Quick Recap & Today’s Final Jeopardy – July 25, 2016


Today’s contestants:

Anthony Szabo, an office manager from Portland, OR
Kathy Krebs, a realtor from Philadelphia, PA
Pranjal Vachaspati, a PhD student from Shaker Heights, OH (4-day total: $89,188)

Final Jeopardy! category: U.S. MONUMENTS

Final Jeopardy! clue: Tuskegee Institute President Robert Moton couldn’t sit with the other speakers at its 1922 dedication

Click/Tap Here for Correct Response

What is the Lincoln Memorial?



Looking for the final results and stats? Check the comments section below!

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From the National Museum of American History:

On May 30, 1922, a large crowd gathered for the dedication of the Lincoln Memorial. The seating, like much of Washington, was segregated by race, yet the organizers chose Dr. Robert Russo Moton, President of Tuskegee Institute, as the keynote speaker. Addressing the mostly white crowd, Moton delivered the first of what would be many civil rights speeches at the memorial. He challenged the audience to consider Lincoln’s call for a “new birth of freedom.” From that day forward, the Lincoln Memorial became a national gathering place for groups demanding racial and social justice.

(contestant photo credit: jeopardy.com)

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9 Comments on "Quick Recap & Today’s Final Jeopardy – July 25, 2016"

  1. Andy Saunders | July 25, 2016 at 2:02 pm |

    Scores going into Final Jeopardy:
    Pranjal $22,500
    Anthony $5,900
    Kathy -$600

    Final Scores:
    Anthony $5,900 + $5,900 = $11,800
    Pranjal $22,500 + $10,000 = $32,500 (5-day total: $121,688)

    Daily Double locations:
    1) VICE PRESIDENTS $400 (12th pick)
    Anthony 2200 -500 (Pranjal 2600 Kathy -400)

    2) HOLY MOSES! $1600 (10th pick)
    Pranjal 15400 -7500 (Anthony 300 Kathy -1400)
    3) STATE FLOWERS $1600 (11th pick)
    Pranjal 7900 +7000 (Anthony 200 Kathy -1400)

    Unplayed clues:
    DJ! round: HOLY MOSES! 400; SPORTS NICKNAMES 800, 1200 & 1600

    Game Stats:
    Pranjal 24,600 Coryat, 27 correct, 3 incorrect, 45.28% in first on buzzer
    Anthony 6,400 Coryat, 12 correct, 3 incorrect, 24.53% in first on buzzer
    Kathy -600 Coryat, 9 correct, 5 incorrect, 22.64% in first on buzzer

    Pranjal Vachaspati’s stats:
    125 correct
    21 incorrect
    7/9 on Daily Doubles (Net Earned: 14,810)
    4/5 in Final Jeopardy
    45.39% in first on buzzer (123/271)
    Average Coryat: $19,520

    Pranjal Vachaspati, to win:
    6 games: 74.20%
    7: 55.05%
    8: 40.85%
    9: 30.31%
    10: 22.49%
    Avg. streak: 7.875 games.

  2. What was the wording of the VP question about succeeding the president? I missed the exact wording.

    • Andy Saunders | July 25, 2016 at 9:51 pm |

      He was the first Vice President to assume the presidency upon the assassination of a President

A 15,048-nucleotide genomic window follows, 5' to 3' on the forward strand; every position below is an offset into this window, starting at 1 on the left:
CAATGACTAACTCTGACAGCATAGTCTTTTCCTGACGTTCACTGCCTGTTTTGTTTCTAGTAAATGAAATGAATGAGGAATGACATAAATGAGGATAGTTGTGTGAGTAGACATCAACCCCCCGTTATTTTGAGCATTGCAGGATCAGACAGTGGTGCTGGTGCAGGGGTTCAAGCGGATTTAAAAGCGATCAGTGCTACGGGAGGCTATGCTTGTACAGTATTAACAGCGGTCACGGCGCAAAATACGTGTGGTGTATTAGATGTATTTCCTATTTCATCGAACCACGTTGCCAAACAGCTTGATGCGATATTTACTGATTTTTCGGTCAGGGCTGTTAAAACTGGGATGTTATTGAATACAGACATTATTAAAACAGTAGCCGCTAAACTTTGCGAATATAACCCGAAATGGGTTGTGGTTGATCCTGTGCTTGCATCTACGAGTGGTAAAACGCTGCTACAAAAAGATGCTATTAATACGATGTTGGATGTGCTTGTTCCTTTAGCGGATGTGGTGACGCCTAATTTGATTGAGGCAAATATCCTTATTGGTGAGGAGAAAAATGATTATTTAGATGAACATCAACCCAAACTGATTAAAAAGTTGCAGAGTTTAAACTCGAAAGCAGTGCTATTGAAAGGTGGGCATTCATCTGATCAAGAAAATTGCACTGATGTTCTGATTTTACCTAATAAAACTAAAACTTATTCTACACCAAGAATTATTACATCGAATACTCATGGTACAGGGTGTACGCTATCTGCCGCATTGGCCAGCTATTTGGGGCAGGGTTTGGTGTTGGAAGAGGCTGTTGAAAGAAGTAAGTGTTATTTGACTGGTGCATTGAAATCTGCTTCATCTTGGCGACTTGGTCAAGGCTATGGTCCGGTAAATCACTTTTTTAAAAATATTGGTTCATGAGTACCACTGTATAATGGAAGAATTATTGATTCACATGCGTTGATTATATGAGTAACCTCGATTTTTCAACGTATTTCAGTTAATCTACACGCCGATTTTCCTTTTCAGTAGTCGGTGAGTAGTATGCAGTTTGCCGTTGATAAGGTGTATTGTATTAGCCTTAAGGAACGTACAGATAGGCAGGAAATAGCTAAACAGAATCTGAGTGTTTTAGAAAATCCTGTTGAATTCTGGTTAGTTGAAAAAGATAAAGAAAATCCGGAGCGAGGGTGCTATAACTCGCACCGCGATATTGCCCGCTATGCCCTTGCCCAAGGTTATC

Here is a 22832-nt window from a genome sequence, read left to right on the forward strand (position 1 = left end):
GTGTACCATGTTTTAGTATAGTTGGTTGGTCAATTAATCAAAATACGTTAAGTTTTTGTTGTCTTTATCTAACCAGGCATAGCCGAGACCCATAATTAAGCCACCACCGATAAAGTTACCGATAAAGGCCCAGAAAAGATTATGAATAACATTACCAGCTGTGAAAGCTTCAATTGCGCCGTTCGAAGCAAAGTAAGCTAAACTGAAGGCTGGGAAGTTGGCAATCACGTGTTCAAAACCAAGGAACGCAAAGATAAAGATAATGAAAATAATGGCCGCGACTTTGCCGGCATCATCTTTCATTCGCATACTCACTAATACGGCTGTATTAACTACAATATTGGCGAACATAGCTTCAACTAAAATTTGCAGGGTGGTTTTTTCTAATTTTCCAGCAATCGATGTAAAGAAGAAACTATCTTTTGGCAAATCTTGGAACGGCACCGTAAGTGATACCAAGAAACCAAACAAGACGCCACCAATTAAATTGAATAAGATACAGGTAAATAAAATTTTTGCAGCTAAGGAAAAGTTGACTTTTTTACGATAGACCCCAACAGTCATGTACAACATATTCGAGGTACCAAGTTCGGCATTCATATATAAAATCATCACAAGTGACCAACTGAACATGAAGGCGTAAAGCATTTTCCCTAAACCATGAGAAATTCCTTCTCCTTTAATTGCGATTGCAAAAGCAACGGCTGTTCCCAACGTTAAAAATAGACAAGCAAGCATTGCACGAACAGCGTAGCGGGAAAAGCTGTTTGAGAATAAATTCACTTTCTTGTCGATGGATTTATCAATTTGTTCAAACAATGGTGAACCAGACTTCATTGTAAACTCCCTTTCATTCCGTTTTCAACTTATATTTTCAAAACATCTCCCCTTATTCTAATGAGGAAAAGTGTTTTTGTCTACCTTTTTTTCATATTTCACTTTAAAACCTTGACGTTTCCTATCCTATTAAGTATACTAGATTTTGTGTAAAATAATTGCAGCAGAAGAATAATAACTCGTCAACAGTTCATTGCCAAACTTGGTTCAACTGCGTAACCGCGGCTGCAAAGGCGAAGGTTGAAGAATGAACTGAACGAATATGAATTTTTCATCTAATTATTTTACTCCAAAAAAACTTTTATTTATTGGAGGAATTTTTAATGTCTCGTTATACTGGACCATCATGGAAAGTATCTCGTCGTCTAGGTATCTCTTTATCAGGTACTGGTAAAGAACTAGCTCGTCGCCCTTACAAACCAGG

(I almost got tripped up by the “assassination” myself – remember, WH Harrison wasn’t assassinated, he just died)

  3. Roy Mingus | July 26, 2016 at 3:58 pm |

    Prajna mispronounced Montevideo and did not get points deducted.

    • Andy Saunders | July 26, 2016 at 5:33 pm |

      His pronunciation could be conceivably spelled properly so it was ruled acceptable.

      Also: his name is Pranjal.

  4. Larry Rivetz | July 26, 2016 at 6:52 pm |

    Every reference to the dedication ceremony of the Lincoln Memorial says, though black spectators were segregated, Robert Moton was treated with respect and seated with the other difgnitaries near Robert Lincoln.

    • Andy Saunders | July 26, 2016 at 7:14 pm |

      Larry: Please don’t just say “every reference”. Please actually provide references.

  5. The National Museum of American History source cited by the show does not specify “which” seating was segregated by race, so I did a little further research. Many sources (e.g. https://www.nps.gov/linc/learn/historyculture/lincoln-memorial-important-individuals.htm) mention that the audience was indeed segregated.
    I have not been able to find a reputable source that specifically states that the speakers’ platform was segregated, except this: “…even Robert Moton, president of Tuskegee Institute, who spoke in the ceremony, was not allowed to sit on the speaker’s platform and instead was required to sit in an area reserved for African Americans.” Source: https://www.britannica.com/topic/Lincoln-Memorial-monument-Washington-DC.
    I did find the a reference echoing Mr. Rivetz’ comment but I cannot identify its source (https://loa-shared.s3.amazonaws.com/static/pdf/Moton_on_Lincoln.pdf): “… A further irony marked the ceremony: while the organizers treated Moton with respect, granting him his rightful place on the speakers’ platform not far from Robert Lincoln, military ushers, many of them Southern-born, rudely herded all of the black spectators into a roped-off “colored section” to the rear of the vast crowd.”
    I’m not convinced either way, as of yet.

    • Andy Saunders | August 7, 2016 at 9:53 am |

      I’m sorry, where do you get your “National Museum of American History” citation from “the show”?

      If you’re referring to my citation on the page above,I am a fan. I have no ties whatsoever to the show.

Comments are closed.